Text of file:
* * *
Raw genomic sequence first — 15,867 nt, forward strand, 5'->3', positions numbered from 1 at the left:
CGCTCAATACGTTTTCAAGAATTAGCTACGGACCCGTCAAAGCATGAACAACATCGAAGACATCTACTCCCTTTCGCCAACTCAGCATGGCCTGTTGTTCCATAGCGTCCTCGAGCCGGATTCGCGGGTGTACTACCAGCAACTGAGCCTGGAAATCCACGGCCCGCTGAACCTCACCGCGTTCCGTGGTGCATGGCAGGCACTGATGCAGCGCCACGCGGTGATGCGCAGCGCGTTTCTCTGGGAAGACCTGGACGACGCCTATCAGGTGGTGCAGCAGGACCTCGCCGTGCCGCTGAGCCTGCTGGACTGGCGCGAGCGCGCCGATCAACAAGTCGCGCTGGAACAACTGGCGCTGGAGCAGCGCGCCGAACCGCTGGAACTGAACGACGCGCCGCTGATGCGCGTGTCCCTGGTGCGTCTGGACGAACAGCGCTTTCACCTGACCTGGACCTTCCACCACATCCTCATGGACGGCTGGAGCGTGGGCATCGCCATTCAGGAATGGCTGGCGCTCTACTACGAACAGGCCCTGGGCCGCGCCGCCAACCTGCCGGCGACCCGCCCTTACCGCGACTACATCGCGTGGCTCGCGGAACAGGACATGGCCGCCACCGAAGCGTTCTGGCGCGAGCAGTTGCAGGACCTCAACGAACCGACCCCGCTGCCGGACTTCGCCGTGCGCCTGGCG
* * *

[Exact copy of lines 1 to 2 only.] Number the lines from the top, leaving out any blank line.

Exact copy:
Raw genomic sequence first — 15,867 nt, forward strand, 5'->3', positions numbered from 1 at the left:
CGCTCAATACGTTTTCAAGAATTAGCTACGGACCCGTCAAAGCATGAACAACATCGAAGACATCTACTCCCTTTCGCCAACTCAGCATGGCCTGTTGTTCCATAGCGTCCTCGAGCCGGATTCGCGGGTGTACTACCAGCAACTGAGCCTGGAAATCCACGGCCCGCTGAACCTCACCGCGTTCCGTGGTGCATGGCAGGCACTGATGCAGCGCCACGCGGTGATGCGCAGCGCGTTTCTCTGGGAAGACCTGGACGACGCCTATCAGGTGGTGCAGCAGGACCTCGCCGTGCCGCTGAGCCTGCTGGACTGGCGCGAGCGCGCCGATCAACAAGTCGCGCTGGAACAACTGGCGCTGGAGCAGCGCGCCGAACCGCTGGAACTGAACGACGCGCCGCTGATGCGCGTGTCCCTGGTGCGTCTGGACGAACAGCGCTTTCACCTGACCTGGACCTTCCACCACATCCTCATGGACGGCTGGAGCGTGGGCATCGCCATTCAGGAATGGCTGGCGCTCTACTACGAACAGGCCCTGGGCCGCGCCGCCAACCTGCCGGCGACCCGCCCTTACCGCGACTACATCGCGTGGCTCGCGGAACAGGACATGGCCGCCACCGAAGCGTTCTGGCGCGAGCAGTTGCAGGACCTCAACGAACCGACCCCGCTGCCGGACTTCGCCGTGCGCCTGGCG